Music always had an important role in the history of man regardless if it was the world of mechanical music or electronic. This is why there are museums across the world that exhibit their story. On most occasions, they are part of a larger exhibit – maybe a section of the entire building. However, there are others that house them almost exclusively.
This is what we will be discussing in this article – the best museums that house the world of mechanical music.
Not only a museum, but an academic institution where past and aspiring musicians trained to become world-reknowned. This museum that looks into not just the accomplisments of musicians from the world of mechanical music, but also their upbringing house one of the most exclusive gallery of musical instruments housed under one roof.
The Royal Academy of Music, found in the heart of the English capital, was first opened back in 2001 through the backing of the Heritage Lottery Fund, those which are displayed in its halls hold a Designated status. This is an English system that acknowledges the best displays featured in museums across the country.
In addition, the museum itself is Accredited.
Among those displayed in the RAM are the many stringed instruments made by Stradivari and the Armati family. Additionally, you will also see the horn used by Dennis Brain, Broadwood’s keyboards, Pleyel, and Erard.
The museum in France is focused on displaying the forward thinking – instruments the record and reproduce sounds, musical instruments that are capable of playing without the need of human intervention.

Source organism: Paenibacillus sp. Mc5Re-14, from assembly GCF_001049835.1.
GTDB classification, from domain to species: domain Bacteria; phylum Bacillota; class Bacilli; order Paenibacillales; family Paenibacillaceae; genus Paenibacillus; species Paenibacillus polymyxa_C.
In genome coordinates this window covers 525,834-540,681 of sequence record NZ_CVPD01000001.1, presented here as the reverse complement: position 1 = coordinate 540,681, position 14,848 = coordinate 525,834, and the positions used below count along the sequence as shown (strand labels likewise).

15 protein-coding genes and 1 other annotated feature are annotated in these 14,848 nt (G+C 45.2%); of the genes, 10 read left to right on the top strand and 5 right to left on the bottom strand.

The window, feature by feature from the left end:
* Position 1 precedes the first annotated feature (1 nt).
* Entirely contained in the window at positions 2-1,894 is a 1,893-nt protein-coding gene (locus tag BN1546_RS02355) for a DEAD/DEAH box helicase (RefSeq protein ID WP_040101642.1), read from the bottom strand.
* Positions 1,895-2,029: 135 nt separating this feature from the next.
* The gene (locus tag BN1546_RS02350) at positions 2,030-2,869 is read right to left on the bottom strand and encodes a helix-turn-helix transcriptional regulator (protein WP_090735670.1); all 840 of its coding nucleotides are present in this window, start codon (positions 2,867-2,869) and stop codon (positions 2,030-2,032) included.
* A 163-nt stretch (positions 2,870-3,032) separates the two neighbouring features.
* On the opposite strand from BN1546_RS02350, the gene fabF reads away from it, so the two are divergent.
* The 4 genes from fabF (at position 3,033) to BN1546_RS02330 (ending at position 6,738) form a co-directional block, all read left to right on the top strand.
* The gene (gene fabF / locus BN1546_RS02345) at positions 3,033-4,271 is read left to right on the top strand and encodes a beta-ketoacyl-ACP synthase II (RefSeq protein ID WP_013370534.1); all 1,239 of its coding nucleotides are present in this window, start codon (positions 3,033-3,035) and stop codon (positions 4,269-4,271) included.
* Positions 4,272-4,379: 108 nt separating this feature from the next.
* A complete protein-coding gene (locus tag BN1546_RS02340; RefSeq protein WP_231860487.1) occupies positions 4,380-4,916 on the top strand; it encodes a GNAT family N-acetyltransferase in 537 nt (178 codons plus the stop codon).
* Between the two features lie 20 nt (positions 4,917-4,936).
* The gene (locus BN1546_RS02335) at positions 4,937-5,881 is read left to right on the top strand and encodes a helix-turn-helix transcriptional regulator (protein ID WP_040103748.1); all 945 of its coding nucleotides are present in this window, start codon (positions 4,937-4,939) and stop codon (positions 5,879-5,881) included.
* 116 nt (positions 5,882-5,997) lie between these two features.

Mechanical Music Museum features the bold and innovative in the mechanical music industry. Among them includes carillons, clocksand music boxes, merry go round organs, mechanical and pneumatic pianos, automatons, just to name a few.
All these gathered in the past 30 years with the help of the Mechanical Music Association.
Additionally, they are excited to expand their premises since their acquisition of a house that exudes personality. Within its confines, they will be opening The Imperial Gallery which will house temporary exhibits and a place where educational trips can be held while on display are the barrel organs.
It’s a fantastic place to emerge into a world of mechanical music.
This mechanical music museum in the Netherlands is true to its host country as its biggest exhibition display is the Street Image exhibition where many organ sculptures are being featured. One of their more recent acquisitions is the De Turk. It once belonged to a barrel organ which went by the same name and is not being operated in Deventer.
The entire piece, which once included the barrel organ, was built by Limonaire Freres, a very famous orgam manufacturer that is highly regarded for the fine sound that their pieces produces. The organ sculpture was separated from the whole when it was repaired, and now that it is found once more, it will be reunited with its platform after a century.